• In one embodiment, the enzyme includes a combination of invertase and glucose oxidase.
  • In one embodiment, the pH buffer is one selected from the group consisting of potassium dihydrogenphosphate - dipotassium hydrogenphosphate, potassium dihydrogenphosphate - disodium hydrogenphosphate, sodium dihydrogenphosphate - dipotassium hydrogenphosphate, sodium dihydrogenphosphate - disodium hydrogenphosphate, citric acid - disodium hydrogenphosphate, citric acid - dipotassium hydrogenphosphate, citric acid - sodium citrate, citric acid - potassium citrate, potassium dihydrogencitrate - sodium hydroxide, sodium dihydrogencitrate - sodium hydroxide, sodium hydrogenmaleate - sodium hydroxide, potassium hydrogenphthalate - sodium hydroxide, succinic acid - sodium tetraborate, maleic acid - tris(hydroxymethyl)aminomethane, tris(hydroxymethyl) aminomethane - tris(hydroxymethyl)aminomethane hydrochloride, [N-(2-hydroxyethyl)piperazine-N'-2-ethanesulfonic acid] - sodium hydroxide, [N-tris(hydroxymethyl)methyl-2-aminoethanesulfonic acid] - sodium hydroxide, and [piperazine-N,N'-bis(2-ethanesulfonic acid)] - sodium hydroxide.
  • Alternatively, the biosensor of the present invention comprises phosphate as a catalyst for accelerating an equilibrium reaction between α-glucose and β-glucose; an enzyme for selectively oxidizing the β-glucose; an electron acceptor which is reduced by electrons generated in an oxidation reaction by the enzyme; and an electrode system for electrically measuring an amount of the reduced electron acceptor.
  • In one embodiment, the biosensor further comprises an enzyme for generating α-glucose by hydrolyzing a saccharide.
  • Thus, the invention described herein makes possible the advantages of (1) providing a biosensor which can easily quantify a specific substrate in a sample liquid with accuracy and speed; (2) providing an inexpensive biosensor which can easily quantify a substrate without using expensive MUT; (3) providing a biosensor with a high reliability; (4) providing a biosensor which can obtain a sensor response with high accuracy by including a buffer in a reaction layer so that an enzyme reaction can proceed within a determined range of pH after the reaction layer is dissolved in a sample liquid; (5) providing a biosensor which does not require a preadjustment of a hydrogen ion concentration of a sample liquid and in which the hydrogen ion concentration of the sample liquid can be made optimum in accordance with the kind of enzyme contained in a reaction layer; (6) providing a biosensor which can quantify saccharides in fruit, blood, lymphocyte and urine; and (7) providing a catalyst made from phosphate for accelerating an equilibrium reaction between α-glucose and β-glucose and an acceleration method using the same.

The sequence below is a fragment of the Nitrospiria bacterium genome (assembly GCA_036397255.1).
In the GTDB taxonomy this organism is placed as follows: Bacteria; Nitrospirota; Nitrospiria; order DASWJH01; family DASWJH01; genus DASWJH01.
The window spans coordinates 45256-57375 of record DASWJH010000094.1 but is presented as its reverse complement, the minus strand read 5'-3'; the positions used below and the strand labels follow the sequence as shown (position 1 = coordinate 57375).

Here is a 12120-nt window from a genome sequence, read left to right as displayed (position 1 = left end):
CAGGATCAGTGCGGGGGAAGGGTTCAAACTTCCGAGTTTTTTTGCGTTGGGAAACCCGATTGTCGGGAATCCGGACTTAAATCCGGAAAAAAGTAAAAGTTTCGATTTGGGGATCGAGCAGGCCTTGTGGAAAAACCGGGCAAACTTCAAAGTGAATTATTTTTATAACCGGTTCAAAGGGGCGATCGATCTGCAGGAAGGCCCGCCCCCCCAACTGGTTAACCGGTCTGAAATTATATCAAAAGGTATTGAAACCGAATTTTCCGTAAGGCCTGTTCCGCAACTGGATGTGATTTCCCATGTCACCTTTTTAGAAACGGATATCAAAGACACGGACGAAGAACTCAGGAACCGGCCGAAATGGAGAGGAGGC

• These and other advantages of the present invention will become apparent to those skilled in the art upon reading and understanding the following detailed description with reference to the accompanying figures.
  • BRIEF DESCRIPTION OF THE DRAWINGS
  • Figure 1 is a sectional view of a sucrose sensor according to an example of a biosensor of the present invention.
  • Figure 2 is an exploded perspective view of the sucrose sensor of Figure 1 from which a reaction layer is removed.
  • Figure 3 is a graph showing a sensor response of the sucrose sensor of Figure 1.
  • Figure 4 is a sectional view of a sucrose sensor according to another example of the biosensor of the present invention.
  • Figure 5 is a sectional view of a sucrose sensor according to still another example of the biosensor of the present invention.
  • DESCRIPTION OF THE PREFERRED EMBODIMENTS
  • The feature of the present invention is in a catalyst made from phosphate for accelerating the following equilibrium reaction:
       α-glucose ⇄ β-glucose
       Such isomerization from α-glucose to β-glucose is accelerated conventionally by an enzyme such as MUT. Whereas the isomerization can be accelerated by using phosphate instead of the enzyme in the present invention.
  • A method for accelerating the equilibrium reaction by using phosphate can be utilized in a biosensor described below or in organic synthesis.
  • When the above-mentioned method is used in a biosensor, isomerization of pyranose is accelerated by phosphate ions such as PO₄³⁻, HPO₄²⁻ and H₂PO₄⁻, and therefore, it is possible to obtain a rapid sensor response. Moreover, since there is no need to use an enzyme such as MUT for accelerating the isomerization, an inexpensive biosensor with a high reliability can be provided. An enzyme such as MUT can be used together with phosphate to further accelerate the equilibrium reaction. When the enzyme for accelerating the isomerization is included in the biosensor, the measuring time can be further shortened.